Organization: Mississippi Dental Hygienists’ Association (MDHA)
Topic: General Supervision of Dental Hygienists (RDH)
During the legislative session of 2017, the number of states that moved from direct supervision to general supervision changed to 48 out of 50 states.
As of July 2017, Mississippi is the only* state in the nation with graduates from accredited dental hygiene programs who work under direct supervision of dentists after graduation.
The MDHA endorses the position that general supervision of RDHs should be the rule of law rather than direct supervision. As the Mississippi statute 73-9-5 currently states, a dental hygienist must work under direct supervision of a dentist, which means that the dentist must be physically present in the facility in order for a dental hygienist to provide preventive care. Board Regulation 13 further defining direct supervision written by the Mississippi Board of Dental Examiners (MSBDE) states that a dentist must:
General supervision of RDHs specifies that a supervising dentist authorizes his or her licensed dental hygienist to perform preventive procedures, but is not required to be physically present. But general supervision requirements wouldn’t stop there. Additional stipulations must be met in order for RDHs to work without the physical presence of a dentist, including requiring:
There are many reasons the MDHA supports a change from direct to general supervision, including:
1. Dental hygienists earn college degrees (Associate’s or Bachelor’s) from an institute of higher learning accredited by the American Dental Association’s Council on Dental Accreditation. In fact, each Mississippi RDH graduating from an accredited institution must be successful in the exact same educational standards as the RDHs licensed in states practicing general supervision.2. Competency standards are rigorous for dental hygienists. For initial licensure in Mississippi, an RDH must successfully pass:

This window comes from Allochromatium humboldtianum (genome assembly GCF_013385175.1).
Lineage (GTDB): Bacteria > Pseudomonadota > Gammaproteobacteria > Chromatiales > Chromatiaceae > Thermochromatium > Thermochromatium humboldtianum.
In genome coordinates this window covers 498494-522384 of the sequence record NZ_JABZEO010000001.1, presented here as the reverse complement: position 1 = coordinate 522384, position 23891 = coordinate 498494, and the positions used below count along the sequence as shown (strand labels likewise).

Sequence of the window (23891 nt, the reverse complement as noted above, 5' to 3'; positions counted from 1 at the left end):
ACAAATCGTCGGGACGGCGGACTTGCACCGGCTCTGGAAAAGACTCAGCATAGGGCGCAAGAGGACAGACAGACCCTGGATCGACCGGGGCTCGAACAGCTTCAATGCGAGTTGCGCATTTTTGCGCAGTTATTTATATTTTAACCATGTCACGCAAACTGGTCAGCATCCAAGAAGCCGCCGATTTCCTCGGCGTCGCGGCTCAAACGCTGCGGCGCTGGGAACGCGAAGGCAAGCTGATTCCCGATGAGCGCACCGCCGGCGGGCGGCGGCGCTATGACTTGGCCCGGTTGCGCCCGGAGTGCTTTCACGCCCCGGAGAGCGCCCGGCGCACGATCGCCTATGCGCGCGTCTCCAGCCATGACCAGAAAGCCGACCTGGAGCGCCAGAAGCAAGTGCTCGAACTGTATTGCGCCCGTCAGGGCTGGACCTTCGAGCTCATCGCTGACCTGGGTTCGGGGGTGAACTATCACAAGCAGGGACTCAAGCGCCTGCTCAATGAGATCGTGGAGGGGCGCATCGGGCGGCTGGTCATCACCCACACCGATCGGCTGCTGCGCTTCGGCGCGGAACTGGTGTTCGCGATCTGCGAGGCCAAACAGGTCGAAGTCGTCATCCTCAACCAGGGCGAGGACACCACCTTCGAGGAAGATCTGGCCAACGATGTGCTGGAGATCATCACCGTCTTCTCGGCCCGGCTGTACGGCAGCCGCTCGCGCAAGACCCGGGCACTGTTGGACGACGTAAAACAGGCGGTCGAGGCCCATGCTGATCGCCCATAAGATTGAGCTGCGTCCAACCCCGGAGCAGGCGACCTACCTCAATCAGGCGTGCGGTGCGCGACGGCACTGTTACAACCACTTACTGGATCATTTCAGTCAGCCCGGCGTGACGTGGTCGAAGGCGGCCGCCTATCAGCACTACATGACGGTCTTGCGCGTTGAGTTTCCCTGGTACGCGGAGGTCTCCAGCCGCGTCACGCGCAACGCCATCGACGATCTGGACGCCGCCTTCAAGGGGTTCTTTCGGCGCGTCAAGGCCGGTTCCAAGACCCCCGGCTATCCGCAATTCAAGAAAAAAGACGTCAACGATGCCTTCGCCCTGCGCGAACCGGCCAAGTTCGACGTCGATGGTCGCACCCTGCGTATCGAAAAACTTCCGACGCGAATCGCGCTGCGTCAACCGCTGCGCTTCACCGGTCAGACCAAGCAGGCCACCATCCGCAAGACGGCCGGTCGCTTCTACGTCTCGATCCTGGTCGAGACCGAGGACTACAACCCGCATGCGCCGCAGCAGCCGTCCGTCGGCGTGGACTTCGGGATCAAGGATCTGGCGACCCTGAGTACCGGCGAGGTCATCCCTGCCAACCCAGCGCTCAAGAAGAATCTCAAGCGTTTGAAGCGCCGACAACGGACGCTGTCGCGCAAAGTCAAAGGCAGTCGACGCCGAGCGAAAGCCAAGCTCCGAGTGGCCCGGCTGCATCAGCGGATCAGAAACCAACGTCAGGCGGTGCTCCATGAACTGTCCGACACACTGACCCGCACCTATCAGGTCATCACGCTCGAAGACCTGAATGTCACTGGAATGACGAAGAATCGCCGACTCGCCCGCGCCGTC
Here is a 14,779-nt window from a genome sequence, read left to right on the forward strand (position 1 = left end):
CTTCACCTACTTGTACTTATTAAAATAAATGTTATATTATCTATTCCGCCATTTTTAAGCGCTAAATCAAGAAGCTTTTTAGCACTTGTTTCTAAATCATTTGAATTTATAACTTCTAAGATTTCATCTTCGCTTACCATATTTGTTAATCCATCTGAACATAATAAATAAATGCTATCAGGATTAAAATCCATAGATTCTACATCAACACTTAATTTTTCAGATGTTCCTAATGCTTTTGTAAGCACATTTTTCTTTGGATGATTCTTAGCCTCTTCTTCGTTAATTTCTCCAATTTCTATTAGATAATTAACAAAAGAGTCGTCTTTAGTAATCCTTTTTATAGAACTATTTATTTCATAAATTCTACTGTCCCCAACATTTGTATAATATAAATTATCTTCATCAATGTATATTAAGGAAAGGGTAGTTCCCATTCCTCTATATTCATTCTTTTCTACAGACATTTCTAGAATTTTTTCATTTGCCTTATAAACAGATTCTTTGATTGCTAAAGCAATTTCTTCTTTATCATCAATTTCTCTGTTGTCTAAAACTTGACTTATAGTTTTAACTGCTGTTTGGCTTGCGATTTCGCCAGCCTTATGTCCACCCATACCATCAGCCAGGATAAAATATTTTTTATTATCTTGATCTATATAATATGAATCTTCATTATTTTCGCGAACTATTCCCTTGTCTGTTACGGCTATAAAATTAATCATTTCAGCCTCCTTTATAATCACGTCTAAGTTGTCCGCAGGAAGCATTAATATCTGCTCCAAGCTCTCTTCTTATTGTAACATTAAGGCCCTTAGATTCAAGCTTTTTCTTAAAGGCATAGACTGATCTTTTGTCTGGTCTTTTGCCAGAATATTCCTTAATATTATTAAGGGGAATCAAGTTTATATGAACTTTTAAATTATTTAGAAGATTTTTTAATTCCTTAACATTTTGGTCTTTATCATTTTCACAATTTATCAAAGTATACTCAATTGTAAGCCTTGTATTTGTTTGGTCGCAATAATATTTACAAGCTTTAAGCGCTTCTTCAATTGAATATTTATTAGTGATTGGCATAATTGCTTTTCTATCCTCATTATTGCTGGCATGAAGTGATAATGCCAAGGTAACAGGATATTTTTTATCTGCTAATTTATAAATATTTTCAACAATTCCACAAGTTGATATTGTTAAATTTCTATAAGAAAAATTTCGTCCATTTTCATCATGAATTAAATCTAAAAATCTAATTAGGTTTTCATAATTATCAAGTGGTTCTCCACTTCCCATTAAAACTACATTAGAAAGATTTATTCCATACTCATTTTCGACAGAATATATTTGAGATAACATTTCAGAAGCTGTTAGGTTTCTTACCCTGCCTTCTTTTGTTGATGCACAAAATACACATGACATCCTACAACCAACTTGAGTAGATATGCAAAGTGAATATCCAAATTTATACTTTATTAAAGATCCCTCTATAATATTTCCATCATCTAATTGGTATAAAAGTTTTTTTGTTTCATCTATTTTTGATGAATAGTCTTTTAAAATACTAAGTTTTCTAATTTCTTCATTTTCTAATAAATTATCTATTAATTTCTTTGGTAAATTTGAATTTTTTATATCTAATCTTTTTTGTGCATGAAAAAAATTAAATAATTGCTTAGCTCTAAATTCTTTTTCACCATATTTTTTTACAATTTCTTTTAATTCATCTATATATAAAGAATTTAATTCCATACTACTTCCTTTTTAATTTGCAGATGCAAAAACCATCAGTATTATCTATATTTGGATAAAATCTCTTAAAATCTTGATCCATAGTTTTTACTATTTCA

a. The National Dental Hygiene Board Exam
b. A regional clinical board exam,
c. A computerized case-based regional exam,
d. A jurisprudence exam, and
e. Apply for licensure regulated and overseen by the MSBDE.
3. Procedures that MDHA advocates for implementation under general supervision are proven to be safe and effective by the RDH practicing in states that have utilized general supervision for decades;
4. A total of 96% of the United States (48 out of 50 states) allow dental hygienists to work under general supervision;
5. Surveys administered across a 3 year span revealed an average of 90% of responding RDHs in Mississippi are in support of general supervision;
6. Internal polls show that RDHs working in border towns of Mississippi seek employment across state lines to work in less restrictive states such as Tennessee and Louisiana; and
7. Anonymous surveys revealed that RDHs have worked under general supervision principles in Mississippi.
General supervision of RDHs is a proven long-standing practice in virtually every state. Educational requirements for Mississippi RDHs are identical for RDHs in states practicing under general supervision. It’s also of note that dentists opposed to allowing an RDH to provide preventive care under general supervision would never be forced to do so.
Finally, to alleviate thoughts that general supervision is synonymous with independent practice, the Mississippi Dental Hygienists’ Association asserts:
• Independent practice is not the same as general supervision,
• Independent practice requires no supervision and direction from others (Mosby’s Medical Dictionary) while general supervision requires multiple levels of supervision
• MDHA is not advocating for ANY type of independent practice, and
• MDHA is not advocating for ANY type of mid-level provider.
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*although Alabama has 2 accredited dental hygiene programs, dental hygienists are not statutorily required to graduate in order to practice dental hygiene.